That’s a great question. Mortgage rates are a function, generally, of the 10yr Treasury yield and risk premium. As the risk of repayment increases, mortgage spreads increase. The LIBOR-OIS spread reflects the market’s rising fear of repayment risk.  I just noticed that the 30-yr mortgage rate at Wells Fargo – 2nd largest mortgage lender – has not changed much in the last few weeks despite the decline in the 10yr yield.

Part of my argument is that the general credit quality, and ability to make any down payment, in the remaining pool of potential first time buyers is dwindling. In other words a large portion of under 35’s, who make up most of the 1st time buyer cohort and who are in the “pool” of potential homebuyers, do not have the ability financially to support home ownership. In the last 2 months, the percentage of 1st time buyers in the NAR’s existing home sales report has started to decline.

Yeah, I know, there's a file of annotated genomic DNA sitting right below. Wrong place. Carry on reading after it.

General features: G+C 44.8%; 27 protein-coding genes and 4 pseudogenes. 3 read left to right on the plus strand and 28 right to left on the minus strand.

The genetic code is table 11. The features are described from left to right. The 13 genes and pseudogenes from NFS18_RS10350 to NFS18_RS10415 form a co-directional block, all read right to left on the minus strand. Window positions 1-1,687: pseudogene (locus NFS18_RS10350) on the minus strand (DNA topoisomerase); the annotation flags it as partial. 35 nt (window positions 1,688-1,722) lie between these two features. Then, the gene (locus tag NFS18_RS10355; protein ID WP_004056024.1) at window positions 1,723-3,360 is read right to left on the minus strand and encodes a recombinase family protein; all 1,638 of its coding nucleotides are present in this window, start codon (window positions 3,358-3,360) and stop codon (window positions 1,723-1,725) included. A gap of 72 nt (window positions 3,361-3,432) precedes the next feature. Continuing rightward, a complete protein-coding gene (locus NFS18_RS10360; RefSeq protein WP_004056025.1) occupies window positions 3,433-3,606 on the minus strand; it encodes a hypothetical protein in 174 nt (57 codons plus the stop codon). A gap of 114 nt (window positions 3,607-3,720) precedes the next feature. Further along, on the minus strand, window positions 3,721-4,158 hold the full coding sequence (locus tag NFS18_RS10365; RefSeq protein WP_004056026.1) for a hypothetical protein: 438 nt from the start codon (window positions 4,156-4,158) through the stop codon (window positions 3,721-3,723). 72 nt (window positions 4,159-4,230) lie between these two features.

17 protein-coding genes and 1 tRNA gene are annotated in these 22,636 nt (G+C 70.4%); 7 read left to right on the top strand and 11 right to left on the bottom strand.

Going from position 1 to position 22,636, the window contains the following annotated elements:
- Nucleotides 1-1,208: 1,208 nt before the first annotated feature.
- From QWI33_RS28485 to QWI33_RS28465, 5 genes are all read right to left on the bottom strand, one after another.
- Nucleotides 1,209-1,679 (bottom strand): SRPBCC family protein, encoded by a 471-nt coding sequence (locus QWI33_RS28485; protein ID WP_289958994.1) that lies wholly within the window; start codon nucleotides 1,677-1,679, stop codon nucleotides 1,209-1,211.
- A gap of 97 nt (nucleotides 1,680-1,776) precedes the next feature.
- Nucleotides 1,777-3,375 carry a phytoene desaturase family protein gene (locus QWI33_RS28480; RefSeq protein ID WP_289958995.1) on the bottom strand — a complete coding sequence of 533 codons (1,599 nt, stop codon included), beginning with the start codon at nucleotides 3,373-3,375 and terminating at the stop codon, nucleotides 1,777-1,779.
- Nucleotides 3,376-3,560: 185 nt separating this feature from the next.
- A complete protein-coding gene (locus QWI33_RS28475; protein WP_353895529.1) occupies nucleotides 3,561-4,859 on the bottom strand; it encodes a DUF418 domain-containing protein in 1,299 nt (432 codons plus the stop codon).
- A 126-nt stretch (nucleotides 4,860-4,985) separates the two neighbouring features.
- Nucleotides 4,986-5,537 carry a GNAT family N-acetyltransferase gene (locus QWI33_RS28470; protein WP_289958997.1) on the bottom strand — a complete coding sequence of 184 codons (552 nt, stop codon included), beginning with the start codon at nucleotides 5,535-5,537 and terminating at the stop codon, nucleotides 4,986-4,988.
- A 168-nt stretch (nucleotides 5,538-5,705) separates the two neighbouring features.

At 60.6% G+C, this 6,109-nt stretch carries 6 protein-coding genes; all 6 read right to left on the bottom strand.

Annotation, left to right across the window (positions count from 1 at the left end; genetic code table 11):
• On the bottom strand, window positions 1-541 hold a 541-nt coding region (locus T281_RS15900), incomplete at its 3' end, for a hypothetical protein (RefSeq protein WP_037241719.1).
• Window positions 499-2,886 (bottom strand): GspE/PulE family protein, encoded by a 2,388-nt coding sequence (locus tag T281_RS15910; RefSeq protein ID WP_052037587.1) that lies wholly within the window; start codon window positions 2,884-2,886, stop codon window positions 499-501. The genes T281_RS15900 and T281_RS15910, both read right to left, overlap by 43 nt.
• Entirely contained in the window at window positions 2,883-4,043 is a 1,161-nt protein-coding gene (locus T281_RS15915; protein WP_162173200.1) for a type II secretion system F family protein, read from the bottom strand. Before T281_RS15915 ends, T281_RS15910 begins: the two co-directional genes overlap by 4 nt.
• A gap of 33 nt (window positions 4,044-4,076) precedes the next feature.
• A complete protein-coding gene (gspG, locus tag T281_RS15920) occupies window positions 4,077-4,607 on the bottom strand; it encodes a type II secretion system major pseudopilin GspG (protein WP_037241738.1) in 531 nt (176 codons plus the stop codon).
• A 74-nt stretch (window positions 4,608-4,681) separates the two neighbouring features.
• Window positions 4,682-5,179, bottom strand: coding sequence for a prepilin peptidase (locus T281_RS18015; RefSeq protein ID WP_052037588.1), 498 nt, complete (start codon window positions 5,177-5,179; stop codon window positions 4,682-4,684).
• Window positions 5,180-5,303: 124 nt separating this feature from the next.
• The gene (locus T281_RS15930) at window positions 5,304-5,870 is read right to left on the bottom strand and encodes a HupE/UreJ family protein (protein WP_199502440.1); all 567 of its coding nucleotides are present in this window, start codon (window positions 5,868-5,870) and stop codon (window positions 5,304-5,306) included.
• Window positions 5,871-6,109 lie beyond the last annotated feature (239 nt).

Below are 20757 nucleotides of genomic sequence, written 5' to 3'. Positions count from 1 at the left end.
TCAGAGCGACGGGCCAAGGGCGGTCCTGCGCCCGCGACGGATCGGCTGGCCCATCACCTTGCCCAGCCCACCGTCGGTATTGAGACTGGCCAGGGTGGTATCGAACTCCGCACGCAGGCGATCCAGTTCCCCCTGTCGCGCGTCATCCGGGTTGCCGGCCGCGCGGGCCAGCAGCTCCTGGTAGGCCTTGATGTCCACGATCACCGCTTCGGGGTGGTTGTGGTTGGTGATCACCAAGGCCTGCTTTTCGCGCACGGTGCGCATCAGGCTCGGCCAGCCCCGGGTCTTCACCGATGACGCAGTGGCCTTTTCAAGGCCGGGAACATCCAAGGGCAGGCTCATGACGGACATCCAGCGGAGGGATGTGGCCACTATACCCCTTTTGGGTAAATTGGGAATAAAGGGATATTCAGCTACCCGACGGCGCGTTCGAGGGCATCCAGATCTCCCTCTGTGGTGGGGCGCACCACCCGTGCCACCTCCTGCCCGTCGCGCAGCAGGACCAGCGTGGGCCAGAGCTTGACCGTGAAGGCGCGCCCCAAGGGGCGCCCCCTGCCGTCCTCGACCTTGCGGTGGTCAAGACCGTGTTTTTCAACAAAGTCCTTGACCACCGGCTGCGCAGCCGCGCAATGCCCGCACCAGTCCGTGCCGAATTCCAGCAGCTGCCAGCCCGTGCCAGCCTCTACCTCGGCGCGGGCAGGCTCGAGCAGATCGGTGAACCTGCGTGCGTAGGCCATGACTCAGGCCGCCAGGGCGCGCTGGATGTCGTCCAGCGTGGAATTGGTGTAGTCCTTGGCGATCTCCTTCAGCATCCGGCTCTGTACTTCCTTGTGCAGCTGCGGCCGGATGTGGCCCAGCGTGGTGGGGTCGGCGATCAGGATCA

New homes on average are more expensive than existing home resales. This fact makes my argument even more compelling. We saw this in KBH’s FY Q1 2018 numbers, which showed flat home deliveries vs Q1 2017. Homebuilders are also getting squeezed by commodity inflation (lumber and other materials), which lowers gross margins.

I saw a study that showed the annual rate of change in real wages, where “real wages” is calculated using a “real” inflation rate, is declining. Furthermore, most of the nominal wage gains are concentrated in the upper 20% of the workforce. The lower 80% of wage-earners are experiencing year over year declining wage growth.

The conclusion here is that a majority of those in the labor that would like to buy a home can not afford to make the purchase. In fact, a study by ATTOM (a leading housing market data aggregator) showed that the average worker can not afford the median-priced home in 70% of U.S. counties. The relative cost of mortgage interest is only part of this equation, which means lower mortgage rates based on a falling 10yr yield would likely not stimulate home buying at this point.

I think the only factors that can possibly stimulate home sales would be if the Government takes the FNM/FRE down payment requirement to zero and directly subsidizes the interest rate paid. I’d be surprised if either of those two events occur.